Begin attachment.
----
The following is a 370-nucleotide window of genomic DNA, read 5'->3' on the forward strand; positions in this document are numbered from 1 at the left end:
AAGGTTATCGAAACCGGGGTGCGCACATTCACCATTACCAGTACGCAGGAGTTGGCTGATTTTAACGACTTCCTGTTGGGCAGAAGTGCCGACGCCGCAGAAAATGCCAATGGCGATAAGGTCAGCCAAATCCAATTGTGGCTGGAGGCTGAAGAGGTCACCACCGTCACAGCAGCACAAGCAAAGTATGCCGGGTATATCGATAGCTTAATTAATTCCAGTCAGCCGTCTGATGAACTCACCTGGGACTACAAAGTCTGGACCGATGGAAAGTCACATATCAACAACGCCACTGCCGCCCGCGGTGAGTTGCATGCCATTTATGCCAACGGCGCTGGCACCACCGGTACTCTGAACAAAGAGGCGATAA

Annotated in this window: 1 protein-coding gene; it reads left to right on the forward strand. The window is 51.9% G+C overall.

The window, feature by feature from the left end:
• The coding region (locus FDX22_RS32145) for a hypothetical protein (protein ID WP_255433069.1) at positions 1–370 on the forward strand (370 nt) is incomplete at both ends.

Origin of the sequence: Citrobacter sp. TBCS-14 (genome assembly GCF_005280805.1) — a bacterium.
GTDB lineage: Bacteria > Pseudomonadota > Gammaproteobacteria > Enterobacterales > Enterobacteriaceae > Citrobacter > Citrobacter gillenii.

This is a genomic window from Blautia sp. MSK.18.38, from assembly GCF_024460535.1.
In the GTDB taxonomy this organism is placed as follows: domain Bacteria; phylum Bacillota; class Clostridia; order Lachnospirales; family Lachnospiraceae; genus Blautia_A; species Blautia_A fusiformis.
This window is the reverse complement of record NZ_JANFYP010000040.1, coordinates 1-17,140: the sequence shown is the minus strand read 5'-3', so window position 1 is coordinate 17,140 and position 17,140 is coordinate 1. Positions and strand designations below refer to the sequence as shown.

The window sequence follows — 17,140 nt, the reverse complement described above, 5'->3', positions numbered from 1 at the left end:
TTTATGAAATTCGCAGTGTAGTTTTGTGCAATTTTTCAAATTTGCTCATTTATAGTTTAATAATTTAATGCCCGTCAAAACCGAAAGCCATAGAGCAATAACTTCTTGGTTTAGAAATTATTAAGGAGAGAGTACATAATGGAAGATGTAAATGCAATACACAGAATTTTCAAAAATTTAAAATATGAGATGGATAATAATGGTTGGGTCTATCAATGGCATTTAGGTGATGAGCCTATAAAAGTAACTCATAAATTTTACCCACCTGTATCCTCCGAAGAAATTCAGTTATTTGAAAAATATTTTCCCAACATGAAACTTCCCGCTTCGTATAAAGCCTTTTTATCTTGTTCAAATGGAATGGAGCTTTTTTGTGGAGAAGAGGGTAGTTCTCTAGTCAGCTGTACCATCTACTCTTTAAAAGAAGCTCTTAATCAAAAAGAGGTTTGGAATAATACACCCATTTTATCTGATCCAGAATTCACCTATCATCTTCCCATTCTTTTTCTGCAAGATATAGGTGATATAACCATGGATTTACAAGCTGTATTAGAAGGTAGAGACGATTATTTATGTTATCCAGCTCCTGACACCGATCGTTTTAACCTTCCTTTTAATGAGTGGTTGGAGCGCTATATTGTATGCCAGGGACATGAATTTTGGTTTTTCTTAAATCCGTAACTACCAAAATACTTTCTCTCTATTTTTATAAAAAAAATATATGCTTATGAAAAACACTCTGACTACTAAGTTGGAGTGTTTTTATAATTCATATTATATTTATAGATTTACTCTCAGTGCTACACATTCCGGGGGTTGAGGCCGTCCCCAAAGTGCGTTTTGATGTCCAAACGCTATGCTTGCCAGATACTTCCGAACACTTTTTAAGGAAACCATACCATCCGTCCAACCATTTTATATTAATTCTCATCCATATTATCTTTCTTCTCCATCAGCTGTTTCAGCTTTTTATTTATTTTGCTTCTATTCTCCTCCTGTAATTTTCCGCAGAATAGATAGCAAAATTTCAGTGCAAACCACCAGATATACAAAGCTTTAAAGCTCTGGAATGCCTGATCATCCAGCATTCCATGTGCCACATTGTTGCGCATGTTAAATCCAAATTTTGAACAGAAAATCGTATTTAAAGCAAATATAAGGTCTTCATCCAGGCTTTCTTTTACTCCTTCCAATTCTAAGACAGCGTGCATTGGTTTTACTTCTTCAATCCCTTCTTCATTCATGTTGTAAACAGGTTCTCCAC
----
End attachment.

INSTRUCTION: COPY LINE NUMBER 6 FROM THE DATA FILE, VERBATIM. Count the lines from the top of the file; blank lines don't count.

Origin of the sequence: Citrobacter sp. TBCS-14 (genome assembly GCF_005280805.1) — a bacterium.